The fact that I can create a song in the corner of my room, the studio or wherever inspiration strikes, release it and have millions of people listen to and sing it back to me is mind-blowing. I’ll never be able to understand it. It’s also what I love most about being a musician – reaching people, having an impact, and allowing them to share my passion through my songs.’ When it comes to his creative process, he says he doesn’t follow a specific game plan. ‘I don’t have a set process. I make songs that are true to my current energy. I make sure that whatever I’m feeling in the moment – whatever my heart and mind are saying – is all that I do. This is the real truth of my art,’ says Gold. ‘If I’m feeling that I want to rap tomorrow, then I’ll do it. There’s no method to it. It’s not like I’m trying to find the perfect balance. The one thing that I cannot change no matter how hard I try is my voice; it’s the one thing that’s going to be constant in my entire existence and career. I’m going to speak my truth. I don’t promise anything except that what I produce is going to be good. Just know that whatever I put out, I’m super-confident about it. And if you don’t like it, that’s okay. I like it.’ One thing he does keep in mind when making music is its long-term impact. ‘I don’t create for the sake of creating. 

I want all of my songs to outlive me, not in the sense that they’ll simply still be available after I’m gone, but they’ll still invoke emotion and affect people. I never want to create something that’s just disposable. I want my music to be something you listen to for life, that new generations listen to. That’s how I think. It’s a longevity game for me.’ He explains he’s not one to produce within specific time frames and has never liked the idea of being pressured to make creative work. ‘For some people, having a time limit or a deadline works, but I’ll never put out any song that I’m not 100% happy with just because of a time frame. For example, it took me seven months to finish the track ‘High’ (ft Davido).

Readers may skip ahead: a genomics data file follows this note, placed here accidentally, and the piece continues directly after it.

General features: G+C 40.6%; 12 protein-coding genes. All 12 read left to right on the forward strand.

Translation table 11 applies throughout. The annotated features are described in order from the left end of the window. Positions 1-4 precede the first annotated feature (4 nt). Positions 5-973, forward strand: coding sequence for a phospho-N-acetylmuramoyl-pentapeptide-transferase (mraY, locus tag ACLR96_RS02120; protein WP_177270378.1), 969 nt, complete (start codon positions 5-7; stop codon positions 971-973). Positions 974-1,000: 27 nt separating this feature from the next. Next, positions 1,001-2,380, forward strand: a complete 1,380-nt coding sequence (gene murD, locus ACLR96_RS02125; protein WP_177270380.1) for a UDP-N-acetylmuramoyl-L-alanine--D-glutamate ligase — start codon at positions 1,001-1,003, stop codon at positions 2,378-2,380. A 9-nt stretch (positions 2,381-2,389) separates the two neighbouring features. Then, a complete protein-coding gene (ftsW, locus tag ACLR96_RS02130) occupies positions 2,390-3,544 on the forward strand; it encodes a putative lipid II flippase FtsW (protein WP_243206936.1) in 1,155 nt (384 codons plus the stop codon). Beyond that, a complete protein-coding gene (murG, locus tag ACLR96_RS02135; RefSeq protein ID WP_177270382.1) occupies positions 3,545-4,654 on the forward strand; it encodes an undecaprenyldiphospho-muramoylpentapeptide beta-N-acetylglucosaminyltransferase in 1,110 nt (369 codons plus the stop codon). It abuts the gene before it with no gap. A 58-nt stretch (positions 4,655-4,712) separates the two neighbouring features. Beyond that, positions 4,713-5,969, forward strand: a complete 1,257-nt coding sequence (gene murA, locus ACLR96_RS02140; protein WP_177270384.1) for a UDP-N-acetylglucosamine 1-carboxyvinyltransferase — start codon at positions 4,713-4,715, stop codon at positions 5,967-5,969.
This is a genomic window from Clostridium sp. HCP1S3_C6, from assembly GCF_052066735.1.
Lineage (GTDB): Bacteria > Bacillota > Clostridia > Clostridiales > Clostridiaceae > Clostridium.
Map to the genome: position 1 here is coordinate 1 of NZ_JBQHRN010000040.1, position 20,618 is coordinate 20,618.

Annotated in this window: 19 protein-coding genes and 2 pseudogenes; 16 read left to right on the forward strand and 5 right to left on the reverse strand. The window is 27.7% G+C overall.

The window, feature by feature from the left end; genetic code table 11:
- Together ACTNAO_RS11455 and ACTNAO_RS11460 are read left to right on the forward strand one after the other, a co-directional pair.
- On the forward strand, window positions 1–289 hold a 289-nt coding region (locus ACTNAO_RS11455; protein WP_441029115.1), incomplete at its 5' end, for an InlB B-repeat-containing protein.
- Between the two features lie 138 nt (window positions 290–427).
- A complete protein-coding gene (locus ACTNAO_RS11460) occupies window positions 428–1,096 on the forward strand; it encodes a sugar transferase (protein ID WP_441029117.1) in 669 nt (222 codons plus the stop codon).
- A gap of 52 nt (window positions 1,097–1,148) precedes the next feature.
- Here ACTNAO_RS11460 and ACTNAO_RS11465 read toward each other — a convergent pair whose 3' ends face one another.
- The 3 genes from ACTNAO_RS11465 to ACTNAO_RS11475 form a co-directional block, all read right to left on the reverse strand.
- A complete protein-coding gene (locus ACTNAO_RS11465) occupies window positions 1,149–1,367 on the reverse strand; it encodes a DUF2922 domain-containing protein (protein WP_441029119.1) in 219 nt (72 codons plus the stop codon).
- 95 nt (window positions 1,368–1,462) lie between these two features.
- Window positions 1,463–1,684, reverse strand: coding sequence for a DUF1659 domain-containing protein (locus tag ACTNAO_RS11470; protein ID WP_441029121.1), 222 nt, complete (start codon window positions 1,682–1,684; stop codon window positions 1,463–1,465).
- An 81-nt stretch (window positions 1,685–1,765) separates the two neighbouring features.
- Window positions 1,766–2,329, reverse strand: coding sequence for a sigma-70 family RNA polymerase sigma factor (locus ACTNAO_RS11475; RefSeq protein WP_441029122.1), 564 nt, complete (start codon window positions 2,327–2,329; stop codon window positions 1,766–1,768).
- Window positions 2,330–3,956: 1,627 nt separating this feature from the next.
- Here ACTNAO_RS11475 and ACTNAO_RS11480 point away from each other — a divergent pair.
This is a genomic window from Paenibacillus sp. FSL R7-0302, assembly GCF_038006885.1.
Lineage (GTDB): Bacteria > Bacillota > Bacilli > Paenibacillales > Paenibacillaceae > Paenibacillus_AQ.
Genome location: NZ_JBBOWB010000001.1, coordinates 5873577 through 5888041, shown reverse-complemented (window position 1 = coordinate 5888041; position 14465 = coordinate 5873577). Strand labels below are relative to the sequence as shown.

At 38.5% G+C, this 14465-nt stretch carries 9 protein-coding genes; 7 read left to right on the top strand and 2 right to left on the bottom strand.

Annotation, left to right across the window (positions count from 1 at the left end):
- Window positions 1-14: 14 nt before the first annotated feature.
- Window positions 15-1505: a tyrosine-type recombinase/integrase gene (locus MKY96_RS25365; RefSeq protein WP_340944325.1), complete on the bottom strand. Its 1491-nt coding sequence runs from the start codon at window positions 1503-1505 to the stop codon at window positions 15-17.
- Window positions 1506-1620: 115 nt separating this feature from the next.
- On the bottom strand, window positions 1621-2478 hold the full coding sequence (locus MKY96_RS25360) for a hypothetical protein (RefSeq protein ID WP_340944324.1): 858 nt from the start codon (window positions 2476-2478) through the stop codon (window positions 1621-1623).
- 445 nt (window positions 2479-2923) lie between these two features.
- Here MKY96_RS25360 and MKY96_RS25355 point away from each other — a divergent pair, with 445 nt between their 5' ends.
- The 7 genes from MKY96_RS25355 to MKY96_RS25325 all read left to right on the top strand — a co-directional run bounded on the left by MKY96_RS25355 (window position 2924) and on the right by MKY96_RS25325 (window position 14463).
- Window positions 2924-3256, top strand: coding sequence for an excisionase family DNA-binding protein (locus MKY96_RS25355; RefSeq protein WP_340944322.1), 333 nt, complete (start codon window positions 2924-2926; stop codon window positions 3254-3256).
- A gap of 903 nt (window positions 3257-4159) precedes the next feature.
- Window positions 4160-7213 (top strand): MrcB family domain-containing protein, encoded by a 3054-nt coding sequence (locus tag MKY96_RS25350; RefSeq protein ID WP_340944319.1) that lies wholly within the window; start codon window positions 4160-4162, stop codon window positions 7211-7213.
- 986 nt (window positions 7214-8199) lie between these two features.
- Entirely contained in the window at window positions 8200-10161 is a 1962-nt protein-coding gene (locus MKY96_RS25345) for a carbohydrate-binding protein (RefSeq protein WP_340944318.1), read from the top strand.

Sometimes, if I’m looking for a word or feel I need to add something to a melody, I’ll leave a session and come back to it. I take my time to put out something because once I put it out, I can’t take it back. I need to be able to say yes, that’s my work, and it’s good. All that matters is that I like it first. I don’t rush my sessions. On some days, I’ll write three songs in one session, but, on the other hand, if all I have after 12 hours is one line, then that’s okay too. ‘It’s always madness putting a project together. I started making Catch Me If You Can in 2020and had no idea what I’d call it then. But I knew I wanted it to mirror my feelings at that moment. I wrote so many songs, and it was tough picking the final 14. It was supposed to be out last September, but I wasn’t really satisfied, and felt I could do more, so we pushed back the date. I don’t really have places where I feel most inspired, but I prefer writing songs outside the studio, in the corner of my room and my own space.’

 For example, it took me seven months to finish the track ‘High’ (ft Davido). 

Fame and the critics :When it comes to the downside of fame, he states that one thing he can say with absolute certainty is that the power of being unknown is underrated. ‘Once you’re in the public eye, your life isn’t your own anymore. People want to intentionally misunderstand or misconstrue what you say. Before I became well known, that wasn’t happening. You want fame but forget there’s no privacy, and I struggle with that. But, hey, I’m doing well every day, and as time passes, you grow older, and you realise all these things don’t even matter. I don’t get sucked in, so it’s okay. ‘Nowadays, I don’t talk much on social media because it’s just boring when you say something, but people change it to suit some other narrative. 

That’s not to say that if I have something to say, I won’t; I just don’t have the energy anymore to put myself out there for people who want to intentionally put me in the wrong. I put all that energy into my music. Music gives me an outlet to say anything, and I really enjoy the freedom of it. I also don’t put energy into what others are doing on social media. My time goes into my work, and I only compare myself to myself. Music is my outlet to say anything and I really enjoy it.’ Gold has experimented with different sounds on each album, which he’s immensely proud of. But it hasn’t always received a favourable response from audiences. ‘The thing that amazes me most is how people are so reluctant to allow an artist to get into a new thing.